OF PROJECT: The inflammatory bowel diseases (IBD) are chronic immune-mediated conditions of the gastrointestinal tract that include Crohn's disease and ulcerative colitis, affecting ~1.1 million Americans. Both conditions affect individuals throughout their life span, with a peak incidence in the second and third decades of life. Despite the availability of medical therapies, the long-term prognosis of IBD is widely heterogeneous. Over the last 2 years, our collaborative group, comprised of investigators at the Massachusetts General Hospital in Boston and local investigators in Rhode Island, have been working with the Centers for Disease Control and Prevention (CDC) and the Crohn's &Colitis Foundation of America (CCFA) to pilot OSCCAR (the Ocean State Crohn's &Colitis Area Registry) a novel, population-based, prospective inception cohort of inflammatory bowel disease in the state of Rhode Island. The goal of this project has been to establish and maintain a population based, prospective cohort of patients newly diagnosed with IBD in the state of Rhode Island in order to describe the incidence of IBD in the US and to develop models that accurately predict disease prognosis. Having established the foundational methodology to assemble this unique cohort, we seek to continue our collaboration with the CDC and to expand enrollment and duration of follow-up in the cohort in order to identify variables associated with clinically important outcomes. We proposed continued collaboration between the CCFA and the CDC in enrollment and follow up of newly diagnosed patients with IBD in our OSCCAR cohort in Rhode Island. Over the next 5 year period of funding, we anticipate having sufficient power to identify predictors of important outcomes, such as steroid-dependence and disease complications such as stricture and fistula, and the effects of variations in treatment on these important outcomes. Unique to this cohort, the use of prospectively collected data will help to avoid the issue of confounding by indication that would be unavoidable in the analysis of purely retrospectively collected data. To complement our approach in Rhode Island, we propose to utilize the existing framework of the National Health Interview Survey to obtain prevalence data, and to increase the geographic, racial and ethnic diversity of the population data available for IBD in the US. Capitalizing on this long-standing surveillance system administered by the CDC will allow us to obtain representative random sampling of the U.S. population, including under-represented minority populations to identify trends in the epidemiology of IBD in the U.S. In summary, we plan to leverage the growing resources of the OSCCAR cohort and the well-respected expertise of the CCFA, with its prior success in collaboration with the CDC, in advancing the cause of individuals affected by IBD to accomplish broad-reaching epidemiologic research initiatives. Taken together, the proposed studies will provide a robust representation of the burden of inflammatory bowel disease on the population of the United States, and more importantly will serve as a foundational basis for practice improvements that could lead to improved outcomes.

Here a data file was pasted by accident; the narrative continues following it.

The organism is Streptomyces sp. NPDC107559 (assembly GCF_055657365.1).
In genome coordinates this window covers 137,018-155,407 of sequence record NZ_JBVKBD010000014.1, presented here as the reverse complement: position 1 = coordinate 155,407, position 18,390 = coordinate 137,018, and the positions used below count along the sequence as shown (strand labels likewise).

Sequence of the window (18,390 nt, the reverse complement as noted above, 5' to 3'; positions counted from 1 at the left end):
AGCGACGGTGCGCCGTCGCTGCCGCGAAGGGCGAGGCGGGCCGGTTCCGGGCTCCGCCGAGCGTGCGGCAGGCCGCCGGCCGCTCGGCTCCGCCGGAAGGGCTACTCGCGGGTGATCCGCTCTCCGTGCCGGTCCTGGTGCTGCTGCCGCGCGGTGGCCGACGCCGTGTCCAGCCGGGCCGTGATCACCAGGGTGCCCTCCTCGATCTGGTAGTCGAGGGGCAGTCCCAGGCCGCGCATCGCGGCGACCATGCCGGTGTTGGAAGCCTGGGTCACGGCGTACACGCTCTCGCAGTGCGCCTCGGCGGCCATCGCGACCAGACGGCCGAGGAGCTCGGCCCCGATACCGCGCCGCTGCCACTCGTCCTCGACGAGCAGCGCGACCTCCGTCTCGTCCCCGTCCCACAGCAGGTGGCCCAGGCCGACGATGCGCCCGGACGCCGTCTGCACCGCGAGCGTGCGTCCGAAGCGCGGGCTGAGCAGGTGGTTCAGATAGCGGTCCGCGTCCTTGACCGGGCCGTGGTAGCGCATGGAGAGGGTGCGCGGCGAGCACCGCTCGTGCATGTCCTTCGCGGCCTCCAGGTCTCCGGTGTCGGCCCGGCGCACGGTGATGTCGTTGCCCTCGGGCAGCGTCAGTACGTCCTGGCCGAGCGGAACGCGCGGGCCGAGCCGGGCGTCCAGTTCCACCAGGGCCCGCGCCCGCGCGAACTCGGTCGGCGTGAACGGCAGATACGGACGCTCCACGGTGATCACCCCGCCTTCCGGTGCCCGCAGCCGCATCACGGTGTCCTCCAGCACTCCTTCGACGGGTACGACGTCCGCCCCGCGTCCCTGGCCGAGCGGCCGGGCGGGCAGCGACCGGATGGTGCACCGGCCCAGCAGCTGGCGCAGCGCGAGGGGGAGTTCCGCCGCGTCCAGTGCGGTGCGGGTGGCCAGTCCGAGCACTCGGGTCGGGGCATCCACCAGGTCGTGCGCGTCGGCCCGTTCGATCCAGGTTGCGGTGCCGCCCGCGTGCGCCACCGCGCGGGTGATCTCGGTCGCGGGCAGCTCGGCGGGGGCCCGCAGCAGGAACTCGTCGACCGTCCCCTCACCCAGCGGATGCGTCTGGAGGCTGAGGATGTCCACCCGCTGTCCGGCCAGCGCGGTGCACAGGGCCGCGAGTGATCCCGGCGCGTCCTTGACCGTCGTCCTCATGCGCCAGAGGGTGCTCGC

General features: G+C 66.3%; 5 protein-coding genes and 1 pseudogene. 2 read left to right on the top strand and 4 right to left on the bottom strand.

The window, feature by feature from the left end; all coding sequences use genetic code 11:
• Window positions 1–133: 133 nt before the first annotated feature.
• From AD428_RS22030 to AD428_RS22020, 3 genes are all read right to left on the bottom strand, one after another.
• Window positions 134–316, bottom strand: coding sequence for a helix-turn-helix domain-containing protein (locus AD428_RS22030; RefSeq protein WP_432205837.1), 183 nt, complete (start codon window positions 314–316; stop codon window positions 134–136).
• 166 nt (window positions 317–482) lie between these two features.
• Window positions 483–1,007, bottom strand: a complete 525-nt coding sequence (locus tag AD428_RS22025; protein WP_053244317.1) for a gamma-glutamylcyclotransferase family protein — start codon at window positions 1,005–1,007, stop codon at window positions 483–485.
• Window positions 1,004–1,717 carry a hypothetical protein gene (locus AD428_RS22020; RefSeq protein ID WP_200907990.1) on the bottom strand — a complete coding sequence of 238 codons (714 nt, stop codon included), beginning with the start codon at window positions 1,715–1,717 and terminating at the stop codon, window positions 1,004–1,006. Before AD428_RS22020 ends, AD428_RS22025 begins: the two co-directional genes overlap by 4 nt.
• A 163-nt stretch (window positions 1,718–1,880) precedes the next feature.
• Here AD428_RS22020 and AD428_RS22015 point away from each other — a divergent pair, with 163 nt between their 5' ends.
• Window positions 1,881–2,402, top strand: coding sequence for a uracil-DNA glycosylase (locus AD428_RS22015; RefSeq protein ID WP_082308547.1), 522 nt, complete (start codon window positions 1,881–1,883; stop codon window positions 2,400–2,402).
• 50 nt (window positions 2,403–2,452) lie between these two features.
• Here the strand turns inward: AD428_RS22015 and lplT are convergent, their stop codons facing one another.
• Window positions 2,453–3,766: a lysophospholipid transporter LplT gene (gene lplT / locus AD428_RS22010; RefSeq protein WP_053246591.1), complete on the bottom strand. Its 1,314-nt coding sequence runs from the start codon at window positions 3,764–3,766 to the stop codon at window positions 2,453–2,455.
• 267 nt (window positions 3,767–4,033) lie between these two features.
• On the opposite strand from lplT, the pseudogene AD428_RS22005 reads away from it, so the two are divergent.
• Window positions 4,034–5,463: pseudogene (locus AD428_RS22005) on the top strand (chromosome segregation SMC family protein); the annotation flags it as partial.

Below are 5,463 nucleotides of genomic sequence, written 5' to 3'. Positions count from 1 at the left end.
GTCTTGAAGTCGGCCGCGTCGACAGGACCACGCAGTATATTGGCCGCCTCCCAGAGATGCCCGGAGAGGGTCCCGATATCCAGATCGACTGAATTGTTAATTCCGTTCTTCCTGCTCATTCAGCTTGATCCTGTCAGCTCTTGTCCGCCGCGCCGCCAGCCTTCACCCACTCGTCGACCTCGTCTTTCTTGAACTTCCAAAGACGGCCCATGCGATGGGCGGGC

The inflammatory bowel diseases, consisting of Crohn's disease and ulcerative colitis, affect over 1 million Americans of all ages. These disorders of the digestive system cause chronic symptoms, such as diarrhea, abdominal pain, fatigue, malnutrition, and often result in hospitalizations, surgeries, and disability, with significant costs to the individual and society. We seek to understand the factors that predict the course and outcome of these diseases in order to design effective public health interventions for IBD.
|Cohen, B L; Zoëga, H; Shah, S A et al. (2014) Fatigue is highly associated with poor health-related quality of life, disability and depression in newly-diagnosed patients with inflammatory bowel disease, independent of disease activity. Aliment Pharmacol Ther 39:811-22|